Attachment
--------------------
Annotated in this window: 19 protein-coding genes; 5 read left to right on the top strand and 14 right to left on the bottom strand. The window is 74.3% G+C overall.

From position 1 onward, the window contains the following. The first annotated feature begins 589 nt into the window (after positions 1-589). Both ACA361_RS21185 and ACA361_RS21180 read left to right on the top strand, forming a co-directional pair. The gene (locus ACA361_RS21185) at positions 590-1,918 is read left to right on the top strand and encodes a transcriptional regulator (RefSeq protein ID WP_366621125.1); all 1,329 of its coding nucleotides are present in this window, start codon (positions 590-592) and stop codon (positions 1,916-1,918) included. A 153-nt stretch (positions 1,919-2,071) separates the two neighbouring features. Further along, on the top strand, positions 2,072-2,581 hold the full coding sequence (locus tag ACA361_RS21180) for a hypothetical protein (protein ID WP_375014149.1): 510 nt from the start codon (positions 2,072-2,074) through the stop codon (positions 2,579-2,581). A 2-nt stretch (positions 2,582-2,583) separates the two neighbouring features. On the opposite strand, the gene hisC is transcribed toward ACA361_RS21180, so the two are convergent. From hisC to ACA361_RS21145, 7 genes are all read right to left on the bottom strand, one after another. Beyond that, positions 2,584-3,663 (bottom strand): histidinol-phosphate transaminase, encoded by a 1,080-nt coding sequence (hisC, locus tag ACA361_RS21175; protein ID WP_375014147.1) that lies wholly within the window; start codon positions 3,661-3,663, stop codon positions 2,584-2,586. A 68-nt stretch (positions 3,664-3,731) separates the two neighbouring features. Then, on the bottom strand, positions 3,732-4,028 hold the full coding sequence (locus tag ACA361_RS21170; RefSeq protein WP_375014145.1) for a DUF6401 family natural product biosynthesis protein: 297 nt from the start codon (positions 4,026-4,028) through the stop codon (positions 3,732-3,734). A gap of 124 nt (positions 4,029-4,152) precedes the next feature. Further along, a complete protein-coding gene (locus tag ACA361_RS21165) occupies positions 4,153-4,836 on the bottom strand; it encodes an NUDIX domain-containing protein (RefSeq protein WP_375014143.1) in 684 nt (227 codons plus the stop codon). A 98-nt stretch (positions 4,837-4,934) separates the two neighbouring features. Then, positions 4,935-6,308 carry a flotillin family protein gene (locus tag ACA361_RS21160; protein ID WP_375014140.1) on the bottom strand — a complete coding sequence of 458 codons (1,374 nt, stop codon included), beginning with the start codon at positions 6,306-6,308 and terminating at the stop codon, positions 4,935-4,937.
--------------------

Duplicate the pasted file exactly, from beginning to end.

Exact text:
Annotated in this window: 19 protein-coding genes; 5 read left to right on the top strand and 14 right to left on the bottom strand. The window is 74.3% G+C overall.

From position 1 onward, the window contains the following. The first annotated feature begins 589 nt into the window (after positions 1-589). Both ACA361_RS21185 and ACA361_RS21180 read left to right on the top strand, forming a co-directional pair. The gene (locus ACA361_RS21185) at positions 590-1,918 is read left to right on the top strand and encodes a transcriptional regulator (RefSeq protein ID WP_366621125.1); all 1,329 of its coding nucleotides are present in this window, start codon (positions 590-592) and stop codon (positions 1,916-1,918) included. A 153-nt stretch (positions 1,919-2,071) separates the two neighbouring features. Further along, on the top strand, positions 2,072-2,581 hold the full coding sequence (locus tag ACA361_RS21180) for a hypothetical protein (protein ID WP_375014149.1): 510 nt from the start codon (positions 2,072-2,074) through the stop codon (positions 2,579-2,581). A 2-nt stretch (positions 2,582-2,583) separates the two neighbouring features. On the opposite strand, the gene hisC is transcribed toward ACA361_RS21180, so the two are convergent. From hisC to ACA361_RS21145, 7 genes are all read right to left on the bottom strand, one after another. Beyond that, positions 2,584-3,663 (bottom strand): histidinol-phosphate transaminase, encoded by a 1,080-nt coding sequence (hisC, locus tag ACA361_RS21175; protein ID WP_375014147.1) that lies wholly within the window; start codon positions 3,661-3,663, stop codon positions 2,584-2,586. A 68-nt stretch (positions 3,664-3,731) separates the two neighbouring features. Then, on the bottom strand, positions 3,732-4,028 hold the full coding sequence (locus tag ACA361_RS21170; RefSeq protein WP_375014145.1) for a DUF6401 family natural product biosynthesis protein: 297 nt from the start codon (positions 4,026-4,028) through the stop codon (positions 3,732-3,734). A gap of 124 nt (positions 4,029-4,152) precedes the next feature. Further along, a complete protein-coding gene (locus tag ACA361_RS21165) occupies positions 4,153-4,836 on the bottom strand; it encodes an NUDIX domain-containing protein (RefSeq protein WP_375014143.1) in 684 nt (227 codons plus the stop codon). A 98-nt stretch (positions 4,837-4,934) separates the two neighbouring features. Then, positions 4,935-6,308 carry a flotillin family protein gene (locus tag ACA361_RS21160; protein ID WP_375014140.1) on the bottom strand — a complete coding sequence of 458 codons (1,374 nt, stop codon included), beginning with the start codon at positions 6,306-6,308 and terminating at the stop codon, positions 4,935-4,937.